American women’s soccer players want to delay a trial until after an appellate court reviews last week’s decision to throw out their claim of unequal pay while allowing allegations of discriminatory work conditions to move forward.
Lawyers for the women filed a motion Friday night asking U.S. District Judge R. Gary Klausner in Los Angeles to enter a final judgment on his decision to dismiss their pay claim, which would allow them to take the case to the 9th U.S. Circuit Court of Appeals in San Francisco.
Players asked Klausner to stay the trial, currently set to start June 16. The U.S. Soccer Federation agreed not to oppose the requests but did not agree with some of the characterizations made by the players’ lawyers.
Soccer Federation agreed not to oppose the requests but did not agree with some of the characterizations made by the players’ lawyers.
If Klausner signs the order, a trial probably would be delayed until 2021 at the earliest. That would allow more time for settlement negotiations under new USSF President Cindy Parlow Cone — a former national team player — and for talks on a labor deal to replace the collective bargaining agreement that expires on Dec. 31, 2021.
“Equal pay means paying women players the same rate for winning a game as men get paid. The argument that women are paid enough if they make close to the same amount as men while winning more than twice as often is not equal pay,” Molly Levinson, spokeswomen for the federation’s refusal to put equal pay on the table is not a legitimate reason for continuing to discriminate against them.”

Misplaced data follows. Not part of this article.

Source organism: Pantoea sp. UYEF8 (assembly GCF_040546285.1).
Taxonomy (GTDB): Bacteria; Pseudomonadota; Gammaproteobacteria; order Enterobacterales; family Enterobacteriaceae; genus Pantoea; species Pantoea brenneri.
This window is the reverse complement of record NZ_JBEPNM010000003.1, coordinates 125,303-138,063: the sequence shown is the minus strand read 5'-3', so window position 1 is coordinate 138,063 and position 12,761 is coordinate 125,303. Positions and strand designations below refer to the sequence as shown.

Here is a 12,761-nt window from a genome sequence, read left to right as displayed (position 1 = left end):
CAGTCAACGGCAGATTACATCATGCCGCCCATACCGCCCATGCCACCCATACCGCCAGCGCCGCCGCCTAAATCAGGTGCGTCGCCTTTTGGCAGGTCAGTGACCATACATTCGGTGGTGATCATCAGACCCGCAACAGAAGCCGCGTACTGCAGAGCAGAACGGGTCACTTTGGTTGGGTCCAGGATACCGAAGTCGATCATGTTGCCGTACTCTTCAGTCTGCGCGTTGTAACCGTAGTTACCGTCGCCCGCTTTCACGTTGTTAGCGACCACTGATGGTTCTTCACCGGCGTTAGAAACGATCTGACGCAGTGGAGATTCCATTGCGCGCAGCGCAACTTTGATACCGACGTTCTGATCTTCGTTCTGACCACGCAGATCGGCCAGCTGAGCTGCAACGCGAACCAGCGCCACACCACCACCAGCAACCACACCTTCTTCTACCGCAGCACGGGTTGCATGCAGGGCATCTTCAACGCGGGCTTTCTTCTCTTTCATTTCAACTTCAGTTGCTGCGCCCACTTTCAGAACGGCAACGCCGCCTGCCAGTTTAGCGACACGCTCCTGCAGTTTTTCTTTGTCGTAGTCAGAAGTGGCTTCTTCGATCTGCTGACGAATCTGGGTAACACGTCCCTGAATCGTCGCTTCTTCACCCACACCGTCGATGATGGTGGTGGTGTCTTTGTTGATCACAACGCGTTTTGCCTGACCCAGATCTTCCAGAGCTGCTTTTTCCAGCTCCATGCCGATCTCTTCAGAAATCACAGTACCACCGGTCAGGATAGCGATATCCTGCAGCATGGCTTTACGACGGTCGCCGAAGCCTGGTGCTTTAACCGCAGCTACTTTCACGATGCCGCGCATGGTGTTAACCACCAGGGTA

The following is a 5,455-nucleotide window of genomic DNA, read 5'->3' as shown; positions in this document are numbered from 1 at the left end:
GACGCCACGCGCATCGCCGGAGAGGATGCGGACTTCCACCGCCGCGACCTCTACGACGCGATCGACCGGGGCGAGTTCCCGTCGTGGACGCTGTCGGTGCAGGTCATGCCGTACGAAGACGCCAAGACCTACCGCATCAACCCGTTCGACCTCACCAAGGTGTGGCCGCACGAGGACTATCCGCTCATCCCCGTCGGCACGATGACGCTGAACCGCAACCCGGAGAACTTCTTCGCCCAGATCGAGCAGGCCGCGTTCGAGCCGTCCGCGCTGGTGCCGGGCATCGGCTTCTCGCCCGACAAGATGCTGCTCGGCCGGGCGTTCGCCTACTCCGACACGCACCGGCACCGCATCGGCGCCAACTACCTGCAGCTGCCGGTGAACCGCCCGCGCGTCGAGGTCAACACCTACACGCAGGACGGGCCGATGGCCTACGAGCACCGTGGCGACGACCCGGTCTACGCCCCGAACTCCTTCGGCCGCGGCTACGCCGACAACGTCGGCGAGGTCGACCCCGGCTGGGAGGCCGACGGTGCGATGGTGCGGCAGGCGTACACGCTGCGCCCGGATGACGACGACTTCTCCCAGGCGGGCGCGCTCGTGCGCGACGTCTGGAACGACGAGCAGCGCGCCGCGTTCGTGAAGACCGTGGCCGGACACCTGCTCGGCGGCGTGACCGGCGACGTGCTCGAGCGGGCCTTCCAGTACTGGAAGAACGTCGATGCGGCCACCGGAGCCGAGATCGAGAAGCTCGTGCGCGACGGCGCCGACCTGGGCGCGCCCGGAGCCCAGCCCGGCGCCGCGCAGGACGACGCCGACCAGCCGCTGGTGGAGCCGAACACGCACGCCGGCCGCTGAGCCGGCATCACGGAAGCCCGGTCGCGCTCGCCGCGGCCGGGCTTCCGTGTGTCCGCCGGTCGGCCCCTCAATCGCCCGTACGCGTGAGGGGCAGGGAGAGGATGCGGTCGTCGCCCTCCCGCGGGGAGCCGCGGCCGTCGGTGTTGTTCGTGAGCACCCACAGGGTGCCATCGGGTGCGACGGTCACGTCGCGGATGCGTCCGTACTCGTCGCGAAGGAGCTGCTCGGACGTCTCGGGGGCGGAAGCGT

If Klausner enters a final judgment on the thrown-out claims, his ruling would be reviewed by a three-judge panel. The 9th Circuit says civil cases take about 12-to-20 months from the filing of the notice of appeal until oral argument, and another 3-to-12 months in most cases between oral argument and a decision.
“Allowing an appeal to proceed to the 9th Circuit now would conserve resources for both the parties and the court and could accelerate the ultimate resolution of this dispute,” the players’ lawyers wrote in their filing. “Allowing an appeal now would also avoid the risk of needing to conduct a second trial involving the same trial participants, in the event that the dismissal is reversed.”